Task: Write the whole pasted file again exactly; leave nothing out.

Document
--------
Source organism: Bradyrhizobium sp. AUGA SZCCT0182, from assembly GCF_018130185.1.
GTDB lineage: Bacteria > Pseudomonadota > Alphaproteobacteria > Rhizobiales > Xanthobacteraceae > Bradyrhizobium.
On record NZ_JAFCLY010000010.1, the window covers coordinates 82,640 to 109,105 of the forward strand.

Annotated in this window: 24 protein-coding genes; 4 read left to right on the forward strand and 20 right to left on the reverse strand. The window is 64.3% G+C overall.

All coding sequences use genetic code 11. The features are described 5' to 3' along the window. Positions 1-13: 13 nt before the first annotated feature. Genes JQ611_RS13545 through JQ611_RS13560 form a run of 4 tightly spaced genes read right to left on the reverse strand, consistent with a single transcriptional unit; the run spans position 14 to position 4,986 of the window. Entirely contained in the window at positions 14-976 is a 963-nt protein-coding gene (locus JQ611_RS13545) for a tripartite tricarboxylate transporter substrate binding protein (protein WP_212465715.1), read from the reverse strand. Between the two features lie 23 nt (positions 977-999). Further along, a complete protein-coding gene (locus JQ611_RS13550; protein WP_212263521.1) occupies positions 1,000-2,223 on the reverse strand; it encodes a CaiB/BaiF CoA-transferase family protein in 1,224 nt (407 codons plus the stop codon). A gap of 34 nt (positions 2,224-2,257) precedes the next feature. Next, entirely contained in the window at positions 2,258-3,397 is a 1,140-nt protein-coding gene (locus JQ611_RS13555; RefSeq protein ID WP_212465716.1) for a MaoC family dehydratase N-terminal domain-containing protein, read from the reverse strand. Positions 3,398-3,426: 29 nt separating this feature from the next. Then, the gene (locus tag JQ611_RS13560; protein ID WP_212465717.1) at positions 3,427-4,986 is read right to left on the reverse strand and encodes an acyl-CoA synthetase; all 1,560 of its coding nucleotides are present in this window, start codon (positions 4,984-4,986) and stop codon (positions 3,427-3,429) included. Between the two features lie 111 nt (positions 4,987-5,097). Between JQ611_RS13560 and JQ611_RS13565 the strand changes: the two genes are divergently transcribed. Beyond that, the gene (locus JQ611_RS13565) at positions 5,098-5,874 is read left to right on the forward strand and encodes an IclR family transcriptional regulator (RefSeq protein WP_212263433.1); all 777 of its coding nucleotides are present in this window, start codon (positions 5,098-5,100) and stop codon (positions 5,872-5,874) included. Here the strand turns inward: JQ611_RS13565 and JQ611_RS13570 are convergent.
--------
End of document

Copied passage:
Source organism: Bradyrhizobium sp. AUGA SZCCT0182, from assembly GCF_018130185.1.
GTDB lineage: Bacteria > Pseudomonadota > Alphaproteobacteria > Rhizobiales > Xanthobacteraceae > Bradyrhizobium.
On record NZ_JAFCLY010000010.1, the window covers coordinates 82,640 to 109,105 of the forward strand.

Annotated in this window: 24 protein-coding genes; 4 read left to right on the forward strand and 20 right to left on the reverse strand. The window is 64.3% G+C overall.

All coding sequences use genetic code 11. The features are described 5' to 3' along the window. Positions 1-13: 13 nt before the first annotated feature. Genes JQ611_RS13545 through JQ611_RS13560 form a run of 4 tightly spaced genes read right to left on the reverse strand, consistent with a single transcriptional unit; the run spans position 14 to position 4,986 of the window. Entirely contained in the window at positions 14-976 is a 963-nt protein-coding gene (locus JQ611_RS13545) for a tripartite tricarboxylate transporter substrate binding protein (protein WP_212465715.1), read from the reverse strand. Between the two features lie 23 nt (positions 977-999). Further along, a complete protein-coding gene (locus JQ611_RS13550; protein WP_212263521.1) occupies positions 1,000-2,223 on the reverse strand; it encodes a CaiB/BaiF CoA-transferase family protein in 1,224 nt (407 codons plus the stop codon). A gap of 34 nt (positions 2,224-2,257) precedes the next feature. Next, entirely contained in the window at positions 2,258-3,397 is a 1,140-nt protein-coding gene (locus JQ611_RS13555; RefSeq protein ID WP_212465716.1) for a MaoC family dehydratase N-terminal domain-containing protein, read from the reverse strand. Positions 3,398-3,426: 29 nt separating this feature from the next. Then, the gene (locus tag JQ611_RS13560; protein ID WP_212465717.1) at positions 3,427-4,986 is read right to left on the reverse strand and encodes an acyl-CoA synthetase; all 1,560 of its coding nucleotides are present in this window, start codon (positions 4,984-4,986) and stop codon (positions 3,427-3,429) included. Between the two features lie 111 nt (positions 4,987-5,097). Between JQ611_RS13560 and JQ611_RS13565 the strand changes: the two genes are divergently transcribed. Beyond that, the gene (locus JQ611_RS13565) at positions 5,098-5,874 is read left to right on the forward strand and encodes an IclR family transcriptional regulator (RefSeq protein WP_212263433.1); all 777 of its coding nucleotides are present in this window, start codon (positions 5,098-5,100) and stop codon (positions 5,872-5,874) included. Here the strand turns inward: JQ611_RS13565 and JQ611_RS13570 are convergent.